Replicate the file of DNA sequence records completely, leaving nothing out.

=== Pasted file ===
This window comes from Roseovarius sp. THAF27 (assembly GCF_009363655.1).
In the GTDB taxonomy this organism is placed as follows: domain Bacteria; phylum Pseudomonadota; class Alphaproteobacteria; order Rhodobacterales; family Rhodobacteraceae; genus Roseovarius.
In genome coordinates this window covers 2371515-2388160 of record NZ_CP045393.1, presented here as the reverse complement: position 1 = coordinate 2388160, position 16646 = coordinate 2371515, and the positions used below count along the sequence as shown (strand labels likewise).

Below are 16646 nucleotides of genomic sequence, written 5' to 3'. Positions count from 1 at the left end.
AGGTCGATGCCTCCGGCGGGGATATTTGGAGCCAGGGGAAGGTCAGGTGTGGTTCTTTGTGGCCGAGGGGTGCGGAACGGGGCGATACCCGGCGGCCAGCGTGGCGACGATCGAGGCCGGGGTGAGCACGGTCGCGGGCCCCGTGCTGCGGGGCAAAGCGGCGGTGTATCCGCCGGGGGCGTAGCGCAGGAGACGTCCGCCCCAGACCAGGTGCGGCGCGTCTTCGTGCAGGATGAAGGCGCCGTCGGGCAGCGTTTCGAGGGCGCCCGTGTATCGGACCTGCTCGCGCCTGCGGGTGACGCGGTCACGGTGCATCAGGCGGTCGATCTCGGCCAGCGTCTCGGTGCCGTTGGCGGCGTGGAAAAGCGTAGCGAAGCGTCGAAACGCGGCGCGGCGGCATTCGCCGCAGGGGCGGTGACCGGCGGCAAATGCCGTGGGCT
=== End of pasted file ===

This window comes from Roseovarius sp. THAF27 (assembly GCF_009363655.1).
In the GTDB taxonomy this organism is placed as follows: domain Bacteria; phylum Pseudomonadota; class Alphaproteobacteria; order Rhodobacterales; family Rhodobacteraceae; genus Roseovarius.
In genome coordinates this window covers 2371515-2388160 of record NZ_CP045393.1, presented here as the reverse complement: position 1 = coordinate 2388160, position 16646 = coordinate 2371515, and the positions used below count along the sequence as shown (strand labels likewise).

Below are 16646 nucleotides of genomic sequence, written 5' to 3'. Positions count from 1 at the left end.
AGGTCGATGCCTCCGGCGGGGATATTTGGAGCCAGGGGAAGGTCAGGTGTGGTTCTTTGTGGCCGAGGGGTGCGGAACGGGGCGATACCCGGCGGCCAGCGTGGCGACGATCGAGGCCGGGGTGAGCACGGTCGCGGGCCCCGTGCTGCGGGGCAAAGCGGCGGTGTATCCGCCGGGGGCGTAGCGCAGGAGACGTCCGCCCCAGACCAGGTGCGGCGCGTCTTCGTGCAGGATGAAGGCGCCGTCGGGCAGCGTTTCGAGGGCGCCCGTGTATCGGACCTGCTCGCGCCTGCGGGTGACGCGGTCACGGTGCATCAGGCGGTCGATCTCGGCCAGCGTCTCGGTGCCGTTGGCGGCGTGGAAAAGCGTAGCGAAGCGTCGAAACGCGGCGCGGCGGCATTCGCCGCAGGGGCGGTGACCGGCGGCAAATGCCGTGGGCT